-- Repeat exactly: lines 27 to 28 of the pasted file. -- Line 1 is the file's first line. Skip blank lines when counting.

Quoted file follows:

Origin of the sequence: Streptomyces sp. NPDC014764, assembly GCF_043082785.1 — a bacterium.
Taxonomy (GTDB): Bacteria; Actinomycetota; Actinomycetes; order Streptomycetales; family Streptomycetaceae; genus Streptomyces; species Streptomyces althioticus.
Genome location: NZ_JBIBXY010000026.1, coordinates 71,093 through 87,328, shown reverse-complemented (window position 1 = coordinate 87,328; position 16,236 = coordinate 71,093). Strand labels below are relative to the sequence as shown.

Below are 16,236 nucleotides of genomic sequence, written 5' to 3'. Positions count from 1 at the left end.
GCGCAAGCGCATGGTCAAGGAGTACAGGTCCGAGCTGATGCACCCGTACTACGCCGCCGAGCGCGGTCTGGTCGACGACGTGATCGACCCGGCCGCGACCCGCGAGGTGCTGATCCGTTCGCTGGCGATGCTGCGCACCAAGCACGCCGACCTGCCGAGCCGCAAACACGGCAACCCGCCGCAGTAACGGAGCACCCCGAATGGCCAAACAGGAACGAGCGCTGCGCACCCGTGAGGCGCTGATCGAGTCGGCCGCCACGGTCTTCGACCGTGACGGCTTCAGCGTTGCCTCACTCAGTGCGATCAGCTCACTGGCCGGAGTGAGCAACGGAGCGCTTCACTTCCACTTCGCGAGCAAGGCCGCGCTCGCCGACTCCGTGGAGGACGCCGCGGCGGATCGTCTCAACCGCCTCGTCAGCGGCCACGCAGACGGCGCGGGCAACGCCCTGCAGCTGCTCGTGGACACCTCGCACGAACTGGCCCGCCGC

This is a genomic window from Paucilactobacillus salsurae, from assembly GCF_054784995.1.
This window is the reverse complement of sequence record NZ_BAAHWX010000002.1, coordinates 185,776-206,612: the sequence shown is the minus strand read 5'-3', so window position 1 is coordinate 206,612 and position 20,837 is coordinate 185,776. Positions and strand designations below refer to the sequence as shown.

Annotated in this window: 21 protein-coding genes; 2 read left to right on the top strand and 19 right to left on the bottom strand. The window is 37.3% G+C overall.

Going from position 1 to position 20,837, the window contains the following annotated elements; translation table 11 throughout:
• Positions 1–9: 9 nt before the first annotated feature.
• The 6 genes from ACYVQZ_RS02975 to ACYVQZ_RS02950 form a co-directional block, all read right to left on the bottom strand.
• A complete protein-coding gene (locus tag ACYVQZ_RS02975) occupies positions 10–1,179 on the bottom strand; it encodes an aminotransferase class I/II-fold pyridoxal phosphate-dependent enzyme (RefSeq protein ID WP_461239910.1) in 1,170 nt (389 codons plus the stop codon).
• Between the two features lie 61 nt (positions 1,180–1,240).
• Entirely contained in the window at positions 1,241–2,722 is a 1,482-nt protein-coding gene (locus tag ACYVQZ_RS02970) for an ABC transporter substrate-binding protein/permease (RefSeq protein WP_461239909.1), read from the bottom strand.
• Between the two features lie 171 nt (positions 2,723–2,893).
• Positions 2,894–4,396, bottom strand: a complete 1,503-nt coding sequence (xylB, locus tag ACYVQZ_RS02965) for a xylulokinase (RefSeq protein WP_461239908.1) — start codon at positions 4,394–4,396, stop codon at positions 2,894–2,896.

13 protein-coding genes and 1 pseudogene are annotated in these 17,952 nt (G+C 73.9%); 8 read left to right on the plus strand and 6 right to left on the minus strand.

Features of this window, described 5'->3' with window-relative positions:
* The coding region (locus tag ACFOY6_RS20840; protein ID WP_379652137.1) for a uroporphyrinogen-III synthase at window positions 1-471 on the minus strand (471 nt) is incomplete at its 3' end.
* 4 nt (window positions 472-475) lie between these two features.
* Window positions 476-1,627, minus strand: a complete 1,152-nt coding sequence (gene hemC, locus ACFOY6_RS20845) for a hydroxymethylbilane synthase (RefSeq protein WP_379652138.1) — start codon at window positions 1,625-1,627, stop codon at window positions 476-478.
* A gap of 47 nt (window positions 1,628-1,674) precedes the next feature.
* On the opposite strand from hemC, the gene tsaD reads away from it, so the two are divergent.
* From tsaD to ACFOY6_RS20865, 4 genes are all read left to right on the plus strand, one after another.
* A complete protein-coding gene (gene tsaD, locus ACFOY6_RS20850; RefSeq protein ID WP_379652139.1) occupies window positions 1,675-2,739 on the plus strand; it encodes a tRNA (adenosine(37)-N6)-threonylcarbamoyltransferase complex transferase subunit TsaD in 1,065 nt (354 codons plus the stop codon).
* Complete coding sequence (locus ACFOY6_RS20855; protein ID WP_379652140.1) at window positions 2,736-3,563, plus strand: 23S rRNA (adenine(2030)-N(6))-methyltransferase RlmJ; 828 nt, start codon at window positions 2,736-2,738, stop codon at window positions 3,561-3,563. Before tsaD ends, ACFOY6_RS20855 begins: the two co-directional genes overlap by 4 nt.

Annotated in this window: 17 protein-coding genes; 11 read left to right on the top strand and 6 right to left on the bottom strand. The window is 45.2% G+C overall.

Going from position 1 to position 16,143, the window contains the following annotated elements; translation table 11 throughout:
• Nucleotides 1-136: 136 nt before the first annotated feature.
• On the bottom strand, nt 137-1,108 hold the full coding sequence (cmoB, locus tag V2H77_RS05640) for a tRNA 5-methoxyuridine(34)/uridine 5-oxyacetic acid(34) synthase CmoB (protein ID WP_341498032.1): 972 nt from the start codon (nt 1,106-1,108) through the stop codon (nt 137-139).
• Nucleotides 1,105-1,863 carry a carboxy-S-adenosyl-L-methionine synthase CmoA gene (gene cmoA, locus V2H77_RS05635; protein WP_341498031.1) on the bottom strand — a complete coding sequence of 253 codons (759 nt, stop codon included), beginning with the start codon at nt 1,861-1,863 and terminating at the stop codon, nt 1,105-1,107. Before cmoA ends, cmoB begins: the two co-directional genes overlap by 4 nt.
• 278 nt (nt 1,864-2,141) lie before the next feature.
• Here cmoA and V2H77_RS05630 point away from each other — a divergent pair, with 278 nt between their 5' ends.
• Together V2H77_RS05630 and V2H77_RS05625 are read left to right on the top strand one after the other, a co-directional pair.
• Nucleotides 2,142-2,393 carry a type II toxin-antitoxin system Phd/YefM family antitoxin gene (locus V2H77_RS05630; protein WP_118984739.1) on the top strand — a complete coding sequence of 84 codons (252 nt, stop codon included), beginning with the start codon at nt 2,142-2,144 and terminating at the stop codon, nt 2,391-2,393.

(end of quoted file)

Annotated in this window: 17 protein-coding genes; 11 read left to right on the top strand and 6 right to left on the bottom strand. The window is 45.2% G+C overall.

Going from position 1 to position 16,143, the window contains the following annotated elements; translation table 11 throughout: